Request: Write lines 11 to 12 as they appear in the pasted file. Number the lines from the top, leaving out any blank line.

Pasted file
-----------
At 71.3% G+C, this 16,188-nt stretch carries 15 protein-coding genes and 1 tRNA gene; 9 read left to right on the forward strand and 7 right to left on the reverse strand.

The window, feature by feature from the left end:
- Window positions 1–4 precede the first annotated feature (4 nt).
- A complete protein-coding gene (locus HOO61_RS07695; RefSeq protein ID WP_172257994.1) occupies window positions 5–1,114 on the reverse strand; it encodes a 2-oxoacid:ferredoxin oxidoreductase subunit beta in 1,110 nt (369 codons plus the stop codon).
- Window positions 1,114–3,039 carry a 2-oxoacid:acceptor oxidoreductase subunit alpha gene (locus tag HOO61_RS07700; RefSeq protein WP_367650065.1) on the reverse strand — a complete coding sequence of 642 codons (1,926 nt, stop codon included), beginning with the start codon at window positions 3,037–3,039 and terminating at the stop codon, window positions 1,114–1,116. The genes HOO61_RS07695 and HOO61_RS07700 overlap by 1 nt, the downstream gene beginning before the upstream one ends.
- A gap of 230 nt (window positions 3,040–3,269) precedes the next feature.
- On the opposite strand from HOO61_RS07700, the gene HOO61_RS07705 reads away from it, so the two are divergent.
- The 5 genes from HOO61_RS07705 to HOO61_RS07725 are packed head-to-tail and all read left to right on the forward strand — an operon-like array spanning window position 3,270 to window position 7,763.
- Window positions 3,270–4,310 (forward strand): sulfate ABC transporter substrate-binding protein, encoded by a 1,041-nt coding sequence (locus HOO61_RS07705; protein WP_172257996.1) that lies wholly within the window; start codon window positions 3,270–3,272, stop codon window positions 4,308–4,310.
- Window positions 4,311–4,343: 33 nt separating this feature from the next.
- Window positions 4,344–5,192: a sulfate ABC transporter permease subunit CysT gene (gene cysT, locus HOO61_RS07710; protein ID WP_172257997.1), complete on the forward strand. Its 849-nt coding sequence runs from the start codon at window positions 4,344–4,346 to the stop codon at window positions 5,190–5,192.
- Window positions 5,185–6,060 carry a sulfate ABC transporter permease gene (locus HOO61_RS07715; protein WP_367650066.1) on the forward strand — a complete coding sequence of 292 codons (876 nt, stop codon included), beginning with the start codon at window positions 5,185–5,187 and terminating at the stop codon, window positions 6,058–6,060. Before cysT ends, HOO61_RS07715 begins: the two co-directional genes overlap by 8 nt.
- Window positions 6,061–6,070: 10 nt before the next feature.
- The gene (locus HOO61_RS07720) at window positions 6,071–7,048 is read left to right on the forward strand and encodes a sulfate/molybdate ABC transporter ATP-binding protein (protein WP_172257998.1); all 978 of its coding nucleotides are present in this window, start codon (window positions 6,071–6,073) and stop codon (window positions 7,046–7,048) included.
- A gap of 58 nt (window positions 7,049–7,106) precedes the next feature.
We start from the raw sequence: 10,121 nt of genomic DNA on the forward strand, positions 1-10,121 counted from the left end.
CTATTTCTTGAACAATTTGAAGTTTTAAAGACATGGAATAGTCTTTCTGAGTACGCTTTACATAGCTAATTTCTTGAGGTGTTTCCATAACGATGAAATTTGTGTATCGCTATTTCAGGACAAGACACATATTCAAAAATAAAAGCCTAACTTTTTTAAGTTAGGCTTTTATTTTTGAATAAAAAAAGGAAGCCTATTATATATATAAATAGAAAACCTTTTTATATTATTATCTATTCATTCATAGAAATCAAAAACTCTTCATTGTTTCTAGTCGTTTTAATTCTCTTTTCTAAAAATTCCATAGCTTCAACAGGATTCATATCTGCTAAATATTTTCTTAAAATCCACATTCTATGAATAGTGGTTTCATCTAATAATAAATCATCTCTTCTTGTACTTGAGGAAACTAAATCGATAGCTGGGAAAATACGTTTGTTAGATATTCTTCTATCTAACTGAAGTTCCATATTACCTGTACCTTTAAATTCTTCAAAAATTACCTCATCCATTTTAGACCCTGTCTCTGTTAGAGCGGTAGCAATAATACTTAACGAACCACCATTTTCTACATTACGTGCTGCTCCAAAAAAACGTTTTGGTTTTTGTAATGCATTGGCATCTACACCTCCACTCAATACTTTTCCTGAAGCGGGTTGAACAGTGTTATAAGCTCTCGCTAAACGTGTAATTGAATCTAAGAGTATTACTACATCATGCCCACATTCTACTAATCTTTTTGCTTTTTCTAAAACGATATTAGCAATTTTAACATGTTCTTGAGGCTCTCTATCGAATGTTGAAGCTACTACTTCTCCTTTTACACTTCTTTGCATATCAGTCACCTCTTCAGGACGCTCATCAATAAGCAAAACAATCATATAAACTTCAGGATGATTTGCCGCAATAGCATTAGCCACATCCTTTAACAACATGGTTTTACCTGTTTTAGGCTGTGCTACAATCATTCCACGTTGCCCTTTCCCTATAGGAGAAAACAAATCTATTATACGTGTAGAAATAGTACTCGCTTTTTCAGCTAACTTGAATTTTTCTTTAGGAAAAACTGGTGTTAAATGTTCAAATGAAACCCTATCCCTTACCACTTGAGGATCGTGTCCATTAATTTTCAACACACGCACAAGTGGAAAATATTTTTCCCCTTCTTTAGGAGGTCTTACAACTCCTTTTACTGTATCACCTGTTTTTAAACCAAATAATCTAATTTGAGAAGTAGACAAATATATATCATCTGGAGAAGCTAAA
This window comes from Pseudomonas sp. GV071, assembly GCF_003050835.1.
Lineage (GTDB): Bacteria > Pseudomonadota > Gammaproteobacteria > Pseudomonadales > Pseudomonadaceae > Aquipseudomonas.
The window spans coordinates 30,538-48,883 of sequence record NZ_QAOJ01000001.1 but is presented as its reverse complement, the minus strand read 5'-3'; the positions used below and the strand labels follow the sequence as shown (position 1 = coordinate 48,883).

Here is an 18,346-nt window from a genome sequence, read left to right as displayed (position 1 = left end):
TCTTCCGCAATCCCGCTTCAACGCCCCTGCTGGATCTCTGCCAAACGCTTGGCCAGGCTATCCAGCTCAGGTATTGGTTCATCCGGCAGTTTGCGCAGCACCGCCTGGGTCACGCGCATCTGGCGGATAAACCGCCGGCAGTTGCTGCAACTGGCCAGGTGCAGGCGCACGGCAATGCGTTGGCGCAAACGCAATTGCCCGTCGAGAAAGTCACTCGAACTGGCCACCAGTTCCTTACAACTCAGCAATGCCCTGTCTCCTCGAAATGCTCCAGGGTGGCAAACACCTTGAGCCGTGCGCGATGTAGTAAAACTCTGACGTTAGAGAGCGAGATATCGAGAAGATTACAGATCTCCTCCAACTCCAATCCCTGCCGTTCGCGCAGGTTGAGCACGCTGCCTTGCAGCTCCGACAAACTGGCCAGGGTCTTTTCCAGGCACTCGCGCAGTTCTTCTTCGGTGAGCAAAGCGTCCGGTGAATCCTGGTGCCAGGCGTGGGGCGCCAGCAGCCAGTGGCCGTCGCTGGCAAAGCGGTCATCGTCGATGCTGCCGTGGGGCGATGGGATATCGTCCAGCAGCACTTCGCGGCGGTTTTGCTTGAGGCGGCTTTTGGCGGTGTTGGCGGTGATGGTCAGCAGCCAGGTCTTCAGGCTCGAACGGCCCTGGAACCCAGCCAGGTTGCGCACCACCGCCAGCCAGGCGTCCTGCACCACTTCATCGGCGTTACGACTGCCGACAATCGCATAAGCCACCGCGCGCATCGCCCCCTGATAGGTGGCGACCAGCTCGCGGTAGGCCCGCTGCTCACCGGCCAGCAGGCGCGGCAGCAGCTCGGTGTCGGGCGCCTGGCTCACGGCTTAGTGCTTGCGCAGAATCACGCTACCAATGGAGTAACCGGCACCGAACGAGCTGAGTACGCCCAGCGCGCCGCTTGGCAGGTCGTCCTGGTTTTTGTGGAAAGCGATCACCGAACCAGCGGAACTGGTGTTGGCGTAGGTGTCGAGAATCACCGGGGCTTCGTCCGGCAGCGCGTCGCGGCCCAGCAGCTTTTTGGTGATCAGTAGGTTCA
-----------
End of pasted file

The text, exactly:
- Window positions 4,344–5,192: a sulfate ABC transporter permease subunit CysT gene (gene cysT, locus HOO61_RS07710; protein ID WP_172257997.1), complete on the forward strand. Its 849-nt coding sequence runs from the start codon at window positions 4,344–4,346 to the stop codon at window positions 5,190–5,192.
- Window positions 5,185–6,060 carry a sulfate ABC transporter permease gene (locus HOO61_RS07715; protein WP_367650066.1) on the forward strand — a complete coding sequence of 292 codons (876 nt, stop codon included), beginning with the start codon at window positions 5,185–5,187 and terminating at the stop codon, window positions 6,058–6,060. Before cysT ends, HOO61_RS07715 begins: the two co-directional genes overlap by 8 nt.